LONG BEACH — After the shaking stops, Peninsula residents will have roughly 15 to 20 minutes to reach higher ground in the event near-shore Cascadia Subduction Zone earthquake.
This sobering reality was reminded to about 50 attendees Tuesday, April 9 at the Chatauqua Lodge in Long Beach, where tsunami and earthquake experts gave presentations and led discussions on tsunami vertical-evacuation structures, potential earthquake early-warning systems and survival strategies during an event nicknamed the “Tsunami Roadshow,” now in its third year.
Officials from the Washington Emergency Management Division were joined by the Washington Geological Survey, the National Weather Service, Sea Grant Washington and local emergency management officials for a 90-minute presentation.
Coastal residents urged to prepare
A Cascadia Subduction Zone earthquake will be devastating to the Pacific Northwest, and experts are urging vulnerable coastal residents to make emergency evacuation plans and preparations now.
“The earthquake may last five minutes,” said Carrie Garrison-Lane, coastal hazards specialist for Washington Sea Grant. “You’ll have to drop, cover and hold for five minutes, then gather your bearings, get your shoes on and get out of your house. I don’t want to be fatalistic, but it’s important to recognize this is the situation we have — there isn’t a lot of time.”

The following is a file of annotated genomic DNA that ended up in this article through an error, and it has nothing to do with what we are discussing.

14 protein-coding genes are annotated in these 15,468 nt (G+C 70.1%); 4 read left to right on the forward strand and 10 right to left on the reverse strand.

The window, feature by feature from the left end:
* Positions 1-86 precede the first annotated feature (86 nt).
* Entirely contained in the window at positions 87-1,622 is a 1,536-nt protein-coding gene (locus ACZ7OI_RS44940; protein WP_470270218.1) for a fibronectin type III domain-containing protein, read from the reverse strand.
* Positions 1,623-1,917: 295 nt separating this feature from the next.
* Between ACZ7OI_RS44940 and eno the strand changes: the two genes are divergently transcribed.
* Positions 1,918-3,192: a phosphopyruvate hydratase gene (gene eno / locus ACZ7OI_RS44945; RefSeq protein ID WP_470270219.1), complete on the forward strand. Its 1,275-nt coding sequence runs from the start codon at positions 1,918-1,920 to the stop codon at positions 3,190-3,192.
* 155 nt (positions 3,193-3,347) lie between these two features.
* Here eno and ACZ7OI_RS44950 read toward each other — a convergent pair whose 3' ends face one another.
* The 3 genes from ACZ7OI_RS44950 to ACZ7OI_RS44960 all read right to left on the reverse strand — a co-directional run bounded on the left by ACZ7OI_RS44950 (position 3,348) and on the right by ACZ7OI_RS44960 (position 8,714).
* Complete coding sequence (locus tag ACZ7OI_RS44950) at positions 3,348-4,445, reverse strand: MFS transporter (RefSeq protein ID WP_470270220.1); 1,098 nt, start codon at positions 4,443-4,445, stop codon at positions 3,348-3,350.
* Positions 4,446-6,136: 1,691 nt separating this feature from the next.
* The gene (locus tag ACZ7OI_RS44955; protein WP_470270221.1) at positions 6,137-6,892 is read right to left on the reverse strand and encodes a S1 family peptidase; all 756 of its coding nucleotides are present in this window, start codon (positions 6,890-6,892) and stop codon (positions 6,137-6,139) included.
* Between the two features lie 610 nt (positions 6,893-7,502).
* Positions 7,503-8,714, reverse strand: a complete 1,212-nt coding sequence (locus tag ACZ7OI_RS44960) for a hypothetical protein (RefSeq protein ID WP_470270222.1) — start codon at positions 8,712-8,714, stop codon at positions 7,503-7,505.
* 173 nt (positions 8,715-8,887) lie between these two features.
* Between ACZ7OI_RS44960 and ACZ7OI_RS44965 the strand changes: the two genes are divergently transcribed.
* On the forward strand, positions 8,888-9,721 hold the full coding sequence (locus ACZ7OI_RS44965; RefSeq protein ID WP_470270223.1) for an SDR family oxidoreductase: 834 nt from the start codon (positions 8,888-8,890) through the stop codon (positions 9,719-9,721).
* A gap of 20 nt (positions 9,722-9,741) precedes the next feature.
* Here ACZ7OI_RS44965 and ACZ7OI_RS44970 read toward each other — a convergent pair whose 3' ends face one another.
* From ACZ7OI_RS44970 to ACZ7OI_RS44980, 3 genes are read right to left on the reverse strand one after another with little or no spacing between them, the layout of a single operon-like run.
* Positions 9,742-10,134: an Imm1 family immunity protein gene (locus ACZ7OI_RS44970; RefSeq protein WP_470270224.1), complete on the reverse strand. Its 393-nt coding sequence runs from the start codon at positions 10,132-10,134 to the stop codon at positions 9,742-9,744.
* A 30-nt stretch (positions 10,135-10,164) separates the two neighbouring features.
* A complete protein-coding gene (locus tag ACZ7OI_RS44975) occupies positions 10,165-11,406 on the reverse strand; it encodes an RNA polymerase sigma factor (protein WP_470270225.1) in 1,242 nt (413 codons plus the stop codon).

Recent time-lapse simulations reveal how a tsunami would race across the open ocean at 500 mph before slowing in speed and growing in height as it approached the shallower shore, coming in successive waves and possibly lasting for several hours, depending on the size and location of the quake.
A common misconception is the first wave is the most deadly.
“The first wave isn’t always the biggest,” said Corina Forson, chief hazards geologist for the Washington State Department of Natural Resources, adding that it’s critical for people to continue to seek higher ground and then stay there as the tsunami system comes ashore. “There will be strong waves and currents for many hours.”
Tyree Wilde, warning coordination meteorologist for the National Weather Service, spoke about different tsunami-warning systems, how they work and the importance of having a weather radio.
“A weather radio is like a smoke alarm for natural disasters,” Wilde said.
Pacific County Emergency Management Agency Director Scott McDougall stressed the importance of signing up for local alerts, which could be especially critical for those outside the range of the tsunami siren.
“The goal this year is to make sure as many people know and understand what tsunami alerts are, how to receive them and what to do to survive a tsunami,” McDougall said.
Maximilian Dixon, hazards and outreach supervisor for the Washington Emergency Management Division, talked about emergency preparedness, including learning evacuation routes, family emergency planning and “go bags” filled with immediate survival supplies. Dixon said residents should prepare two weeks’ worth of emergency supplies at home and have smaller go bags in vehicles and at work.
“Plan to be on your own for a long time, because bridges will be down and shallow landslides will cut off roads,” Dixon said. “The tsunami is going to come in and wipe out a lot of things. You and your communities will be isolated and depending on each other.”
Nearly all in attendance indicated they have weather radios at home, most said they signed up for local alerts, but far fewer have actually practiced a planned evacuation route.
To sign up to receive alerts through the Pacific County Emergency Management, visit www.pacificcountysheriff.com/emergency-notification-system.